Sony Ericsson reported Q4 2011 net revenues of €1,288 million, a 16% drop versus a year ago and a 19% fall compared to the previous quarter. The company blamed the fall on a number of factors including intense competition, price erosion, weak macroeconomic conditions and the Thailand floods. This led to SE reporting an operating loss of €227m driven by lower margin (due to price competition) and higher R&D expenses.
Sony Ericsson said that 28 million Xperia smartphones had been shipped to date, an increase of 6 million units since the Q3 2011 results. In terms of sales, Xperia smartphones saw a 65% year-on-year (YoY) increase in sales during Q4 2011 and now contribute around 80% of sales. Overall it shipped 9m units altogether, around 5% lower than the previous quarter, mainly due to an exit of the feature phone business.
Q4 2011 ASP (average selling price) of €143 had declined since Q3 (€166). This is not what we would have expected considering that lower feature phones and higher smartphones should mean higher selling prices. The company put this down to intense price competition and no new product launches in the fourth quarter.
Sony Ericsson calculates its own Android market share at 10% in volume and 7% in value during Q4. In the past, Sony Ericsson has always talked about aiming to be the number one Android vendor, however, there were no such targets mentioned in this morning’s conference call. Perhaps, these targets are being reassessed by Sony following the acquisition of the Sony Ericsson joint venture.
You’ll notice in these graph, that there was a large decrease in Asia sales during Q4. This was in part due to a very strong Q3 in Japan attributed to the Xperia acro. However, more competitors are breaking into the Japanese market and price points are coming down, which Sony Ericsson says contributed to the decline in sales. Unfortunately there has been steep sales declines across all regions since early 2010, we would expect a large part of this is down to moving away from feature phones.
This chart below shows overall Sony Ericsson sales that show revenues have broadly held up – most likely to be smartphones propping up the decline in feature phone revenues.
Looking at this on a 12-month rolling basis and you can see that Sony Ericsson need to do a lot of work to arrest the decline in revenues overall.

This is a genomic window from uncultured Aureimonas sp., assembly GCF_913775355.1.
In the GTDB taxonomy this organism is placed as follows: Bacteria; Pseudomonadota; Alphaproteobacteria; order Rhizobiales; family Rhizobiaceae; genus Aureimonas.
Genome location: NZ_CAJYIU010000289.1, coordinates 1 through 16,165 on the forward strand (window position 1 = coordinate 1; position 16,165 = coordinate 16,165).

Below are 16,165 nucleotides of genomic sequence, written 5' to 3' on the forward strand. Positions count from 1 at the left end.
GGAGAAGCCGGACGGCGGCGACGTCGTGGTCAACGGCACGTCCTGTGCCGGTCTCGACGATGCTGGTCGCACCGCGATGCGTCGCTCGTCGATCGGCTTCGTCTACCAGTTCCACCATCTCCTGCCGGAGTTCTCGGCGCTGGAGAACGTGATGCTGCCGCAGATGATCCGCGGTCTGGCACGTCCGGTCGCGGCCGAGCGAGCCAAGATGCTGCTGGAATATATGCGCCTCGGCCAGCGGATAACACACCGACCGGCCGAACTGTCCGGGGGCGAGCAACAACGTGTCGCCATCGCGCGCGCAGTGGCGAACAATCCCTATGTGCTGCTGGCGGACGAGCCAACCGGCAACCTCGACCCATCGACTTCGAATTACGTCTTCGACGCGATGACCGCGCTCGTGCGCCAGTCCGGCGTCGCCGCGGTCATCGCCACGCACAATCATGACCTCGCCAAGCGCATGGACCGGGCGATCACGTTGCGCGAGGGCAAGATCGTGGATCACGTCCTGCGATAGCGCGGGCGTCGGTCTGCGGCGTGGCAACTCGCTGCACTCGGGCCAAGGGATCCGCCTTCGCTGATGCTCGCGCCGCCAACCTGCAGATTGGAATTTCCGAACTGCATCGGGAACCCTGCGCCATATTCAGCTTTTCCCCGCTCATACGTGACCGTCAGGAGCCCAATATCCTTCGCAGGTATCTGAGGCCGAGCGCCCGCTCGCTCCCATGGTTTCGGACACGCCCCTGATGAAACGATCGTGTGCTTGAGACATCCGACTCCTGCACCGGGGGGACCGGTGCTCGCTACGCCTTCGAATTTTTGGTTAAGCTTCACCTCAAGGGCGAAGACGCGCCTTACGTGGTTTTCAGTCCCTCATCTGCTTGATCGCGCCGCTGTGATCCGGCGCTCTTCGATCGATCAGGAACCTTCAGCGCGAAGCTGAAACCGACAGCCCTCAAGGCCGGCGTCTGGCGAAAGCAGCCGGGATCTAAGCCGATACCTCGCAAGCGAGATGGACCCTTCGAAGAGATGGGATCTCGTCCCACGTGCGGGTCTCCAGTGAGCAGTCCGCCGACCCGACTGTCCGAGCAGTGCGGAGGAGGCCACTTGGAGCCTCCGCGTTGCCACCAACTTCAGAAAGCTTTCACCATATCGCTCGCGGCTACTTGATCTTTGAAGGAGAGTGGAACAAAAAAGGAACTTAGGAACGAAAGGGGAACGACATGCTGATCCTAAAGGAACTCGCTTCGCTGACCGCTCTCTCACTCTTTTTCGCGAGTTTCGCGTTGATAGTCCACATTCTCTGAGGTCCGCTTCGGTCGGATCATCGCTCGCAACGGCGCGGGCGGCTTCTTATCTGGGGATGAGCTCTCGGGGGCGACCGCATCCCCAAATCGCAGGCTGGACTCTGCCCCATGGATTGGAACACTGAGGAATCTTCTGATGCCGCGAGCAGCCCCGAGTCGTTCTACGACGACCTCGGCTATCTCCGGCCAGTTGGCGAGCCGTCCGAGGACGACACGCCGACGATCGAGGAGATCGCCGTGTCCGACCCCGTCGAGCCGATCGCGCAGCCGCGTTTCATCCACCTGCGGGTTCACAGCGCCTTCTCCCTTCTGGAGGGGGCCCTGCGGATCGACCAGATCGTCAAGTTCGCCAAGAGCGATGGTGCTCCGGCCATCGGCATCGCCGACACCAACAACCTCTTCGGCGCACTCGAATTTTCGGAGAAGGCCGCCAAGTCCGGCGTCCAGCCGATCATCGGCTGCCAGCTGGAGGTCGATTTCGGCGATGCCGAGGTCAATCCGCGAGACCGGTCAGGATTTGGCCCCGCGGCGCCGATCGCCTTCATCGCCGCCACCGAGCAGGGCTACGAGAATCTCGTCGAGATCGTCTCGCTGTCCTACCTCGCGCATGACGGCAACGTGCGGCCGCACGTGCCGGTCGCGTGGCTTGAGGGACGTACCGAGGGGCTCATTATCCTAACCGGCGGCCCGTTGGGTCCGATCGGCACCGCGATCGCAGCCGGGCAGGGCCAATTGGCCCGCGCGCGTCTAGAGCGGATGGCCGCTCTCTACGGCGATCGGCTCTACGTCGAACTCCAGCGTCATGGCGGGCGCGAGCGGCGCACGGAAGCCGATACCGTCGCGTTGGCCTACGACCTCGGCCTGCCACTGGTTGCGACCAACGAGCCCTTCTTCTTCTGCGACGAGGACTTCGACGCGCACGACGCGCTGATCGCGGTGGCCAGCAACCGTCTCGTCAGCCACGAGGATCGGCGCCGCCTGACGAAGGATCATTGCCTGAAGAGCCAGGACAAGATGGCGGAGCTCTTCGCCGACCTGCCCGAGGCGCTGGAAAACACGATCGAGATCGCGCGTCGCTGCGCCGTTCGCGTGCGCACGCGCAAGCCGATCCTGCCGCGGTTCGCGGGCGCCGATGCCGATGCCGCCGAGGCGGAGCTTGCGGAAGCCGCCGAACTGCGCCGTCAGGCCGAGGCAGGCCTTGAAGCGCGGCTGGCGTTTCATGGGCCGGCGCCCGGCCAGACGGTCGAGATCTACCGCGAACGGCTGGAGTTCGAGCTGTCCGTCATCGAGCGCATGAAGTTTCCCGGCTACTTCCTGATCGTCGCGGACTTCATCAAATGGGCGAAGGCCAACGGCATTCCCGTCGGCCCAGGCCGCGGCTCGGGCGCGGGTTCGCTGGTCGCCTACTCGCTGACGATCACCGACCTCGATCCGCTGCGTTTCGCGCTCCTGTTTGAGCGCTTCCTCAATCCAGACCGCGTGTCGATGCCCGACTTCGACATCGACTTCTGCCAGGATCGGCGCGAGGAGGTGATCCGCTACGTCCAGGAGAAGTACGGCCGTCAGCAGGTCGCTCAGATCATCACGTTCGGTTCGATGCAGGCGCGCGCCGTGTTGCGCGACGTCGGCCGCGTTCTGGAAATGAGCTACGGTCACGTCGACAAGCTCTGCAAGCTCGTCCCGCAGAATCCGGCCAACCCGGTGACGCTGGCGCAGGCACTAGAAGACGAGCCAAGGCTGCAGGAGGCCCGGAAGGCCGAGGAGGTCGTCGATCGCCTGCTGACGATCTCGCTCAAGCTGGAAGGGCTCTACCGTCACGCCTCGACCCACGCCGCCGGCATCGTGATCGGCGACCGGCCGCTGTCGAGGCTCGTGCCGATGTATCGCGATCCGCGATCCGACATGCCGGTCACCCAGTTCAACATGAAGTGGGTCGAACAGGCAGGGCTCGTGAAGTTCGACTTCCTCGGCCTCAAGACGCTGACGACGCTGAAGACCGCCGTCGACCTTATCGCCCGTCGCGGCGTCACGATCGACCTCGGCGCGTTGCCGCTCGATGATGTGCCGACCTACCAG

Here you can see the ASP figures in Euros that were trending up (until the last quarter) mainly due to a much lower penetration of feature phones. Sony Ericsson confirmed that 80% of its Q4 sales came from smartphones. Sony Ericsson said that consumers had a preference for larger screen smartphones which was challenging the performance of the Xperia mini line. This could be the reason why the smallest 2012 Xperia leaked so far has a 3.5-inch display, rather than the 3-inch display of the Xperia mini or mini pro. This may be an ominous sign for Xperia mini fans, wanting a smaller Android handset.
The geographic sales mix over time shows some interesting trends. Asia has become a crucial segment for Sony Ericsson, whilst the Americas and CE, Middle East and Africa haven’t moved too much since 2009. Sales from Western Europe are a much lower part of the business mix (28 percent versus 41 percent in Q1 09).
Android Xperia shipments are trending up nicely, although we’re sure that Sony will be targeting more aggressive shipment numbers. The company also talked about the US market and said that it took longer than expected to release a targeted phone. Obviously we all know about the Xperia ion and SE said that now that the first phone has been developed with AT&T, the second and third phones should come around a lot quicker. CEO Bert Nordberg also said that they have found the Sony brand is stronger than Sony Ericsson in the United States, which should mean greater awareness on launch.